B&G Zeus (3.0.12): Dialog on screen, 3 messages on the AIS list page. No audio alarm.
    B&G Zeus2 (older software 4.5, before the current one with the Audio/Autopilot sidebars): Dialog on screen, 3 messages on the AIS list page. No audio alarm.
    B&G V50 VHF with AIS ON: SART AIS Target? What’s SART? Yeah, I got all the AIS targets in the area, but the MOB? Never heard of him. He can drown for all I care!
    I wonder if the lack of audio alarm is by design or if I have some obscure setting off.

  9. Thanks, Xavier. The MMSI starting “970” means that actually was an AIS SART (Search and Rescue Transmitter) being tested. AIS MOB devices start “972” and EPIRB-AIS beacons start “974”:
    https://www.navcen.uscg.gov/?pageName=mtMmsi#format
    SARTs are essentially bigger, commercial versions of personal AIS beacons, meant to locate lifeboats better than the radar transponder type SARTs.
    And all of them, including the new AIS EPIRBS, use AIS in the same low power local way and come preprogrammed with MMSI numbers.

  10. Tobias says:

    I am not sure the DSC regulation is correctly stated. I think one problem is how ot is broadcasted. Namely, do the devices only send the alert – or do they also have a receiver, which detects the acknowledgement (implying: repeated broadcast until ack, then silent)? I think the only AIS MOB which has a receiver is Weatherdocks’ easyRESCUE-PRO, which is bulky and expensive. At least last time when I checked, all others only broadcasted w/o being able to receive the ack, hence, the repetition is limited and also to whom it is transmitted – and this also relates to which DSC call is permitted in a given country.

  11. daniele banfi says:

    Correct, The last ITU DSC standard report very clear that in DSC MOB operation, the MOB unit shall be receive and manage the Ack message…. in fact if the MOB have no receiver inside, is out of ITU requirement.

  12. daniele banfi says:

    more clarify in MOB operation in DSC , see ITU M.493-14 paragraph 16

  13. Hi Daniele,
    I do not have access to ITU M.493, so if you have a link to it, that would be great.
    Are you saying that devices like the ACR AISLink with limited DSC transmission (by regional authorities) and no DSC receiver are illegal? I’d be really surprised.

  14. Wince says:

    https://www.itu.int/rec/R-REC-M.493
    As far as I am aware this is free to access and the recommendation can be downloaded in several languages.
    This recommendation has been implemented by ETSI standard EN 301 132, which requires the MOB to have a receiver so that acknowledgements are received and acted upon (tests in section 10). All ETSI standards are freely available. This one is at http://www.etsi.org/deliver/etsi_en/303100_303199/303132/01.01.01_60/en_303132v010101p.pdf

  15. Thank you, Wince! The ETSI document is particularly interesting, though I remain confused. A DSC receiver seems clearly called for, but then again there is no test procedure given Closed Loop (your own boat or MMSI group only) DSC distress alerts.
    I also note that the labeling recommendations reference two distinct types…
    Open loop devices shall be marked DSC-MOB-O.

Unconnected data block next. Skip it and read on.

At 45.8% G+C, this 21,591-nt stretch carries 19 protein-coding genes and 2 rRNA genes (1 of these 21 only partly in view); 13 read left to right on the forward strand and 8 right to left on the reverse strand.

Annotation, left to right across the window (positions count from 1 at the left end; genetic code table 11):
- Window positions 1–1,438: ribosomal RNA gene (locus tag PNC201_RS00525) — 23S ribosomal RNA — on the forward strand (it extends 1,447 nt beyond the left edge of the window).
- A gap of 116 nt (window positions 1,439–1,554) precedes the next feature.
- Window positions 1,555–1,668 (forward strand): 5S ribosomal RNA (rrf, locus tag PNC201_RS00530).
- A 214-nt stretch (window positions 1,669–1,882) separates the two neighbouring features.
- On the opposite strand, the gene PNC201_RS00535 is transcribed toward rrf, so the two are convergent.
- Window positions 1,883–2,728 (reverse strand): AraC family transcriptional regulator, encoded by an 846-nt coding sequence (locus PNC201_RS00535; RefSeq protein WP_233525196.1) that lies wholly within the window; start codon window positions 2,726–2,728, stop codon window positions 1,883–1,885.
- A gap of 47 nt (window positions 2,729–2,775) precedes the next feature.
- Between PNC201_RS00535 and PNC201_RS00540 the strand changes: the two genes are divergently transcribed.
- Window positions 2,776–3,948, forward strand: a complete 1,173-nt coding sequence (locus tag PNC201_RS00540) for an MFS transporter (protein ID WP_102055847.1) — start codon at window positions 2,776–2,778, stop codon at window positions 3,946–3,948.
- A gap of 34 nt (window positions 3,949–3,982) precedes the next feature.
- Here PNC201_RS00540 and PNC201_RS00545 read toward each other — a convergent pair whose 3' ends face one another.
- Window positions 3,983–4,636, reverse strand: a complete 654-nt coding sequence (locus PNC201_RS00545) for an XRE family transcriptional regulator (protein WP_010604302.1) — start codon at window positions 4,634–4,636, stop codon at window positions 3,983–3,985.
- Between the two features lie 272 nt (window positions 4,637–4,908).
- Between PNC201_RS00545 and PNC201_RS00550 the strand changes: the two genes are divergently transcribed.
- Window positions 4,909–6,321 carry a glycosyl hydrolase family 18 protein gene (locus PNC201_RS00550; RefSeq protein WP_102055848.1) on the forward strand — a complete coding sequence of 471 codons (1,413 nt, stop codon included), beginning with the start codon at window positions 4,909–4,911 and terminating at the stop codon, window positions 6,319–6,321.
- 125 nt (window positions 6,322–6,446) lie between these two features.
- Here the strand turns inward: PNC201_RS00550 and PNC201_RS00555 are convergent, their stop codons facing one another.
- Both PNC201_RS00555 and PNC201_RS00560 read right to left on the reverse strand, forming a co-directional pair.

Closed loop devices shall be marked DSC-MOB-C.
    …though the types aren’t referenced again.
    Finally, I found the EU Certification for the ACR AISLink, which is dated October 2017:
    https://www.acrartex.com/media/1377534/aislink-mob-red-type-examination-certificate.pdf
    It does note that “DSC functionality may vary to comply with National Regulations; the device has only TX-functionality” but that’s what I tried to explain above.

  16. Simon - SRT CEO says:

    Hi,
    SRT has been developing radio communication devices for a wide range of applications for over 25 years. We have been looking at MOB/PLB’s for a little while, and how AIS could be used, but as yet not brought a product to market. This is due to our concern about real world performance due to the physics of radio propagation. Although we have developed an AIS SART.
    The new em-trak B400 high powered Class B, and A200 Class A all have a special MOB alert, track and find application. This instantly generates an alert if an MOB/PLB (SART) transmission is received and brings up a radar type display showing the bearing and distance of the most recent received transmission. As a matter of note, the IEC standards for Class A state that a SART transmission must generate an alert and go to the top of the master vessel list.
    However we feel that the main issue is one of the physics of radio and how that works when a radio device is attached to a person who is immersed in water – in particularly in regards to AIS.
    Leaving aside the issues related to size of device and antennas, the main issue that we have seen is that if such a device is used in rough weather it is likely to be quite unreliable due to waves blocking GPS reception and or AIS transmission. For optimal and reliable performance the GPS and VHF antennas need to be clear of the water and as high as possible. This is of course quite easy to achieve, but then compromises the everyday convenience of the product.
    The electronics of an AIS MOB/PLB are very simple since it’s just a simple AIS transmitter, who’s performance and operation are defined by the relevant specifications. However the challenge for us manufacturers is the physical implementation of the product such that it is low cost and easy to wear whilst on the boat, but also when needed, that it also works reliably and safely and the user’s real world performance and functionality – even in rough seas and bad weather.
    Its an area we will continue to look at, but remain concerned that the natural laws of physics might win on this one!
    Simon

  17. Anonymous says:

    Hi,
    Reference the DSC debate, this morning I quickly asked our Customer Support team about this and their reply was as follows:
    “Reading the DSC standard it’s clear that DSC receivers are optional, and in the AIS standard it is specifically not required. The additional power required to run a receiver will require a larger battery etc., unless you can assume the distress signal will be acknowledged and the MOB can elect to stop transmitting sooner rather than later, then maybe the same size battery could be used. I can see that if you’re in the water receiving an acknowledgement would be a great comfort, but it doesn’t help you to be rescued in anyway. One may prefer to use the available power to transmit for longer.”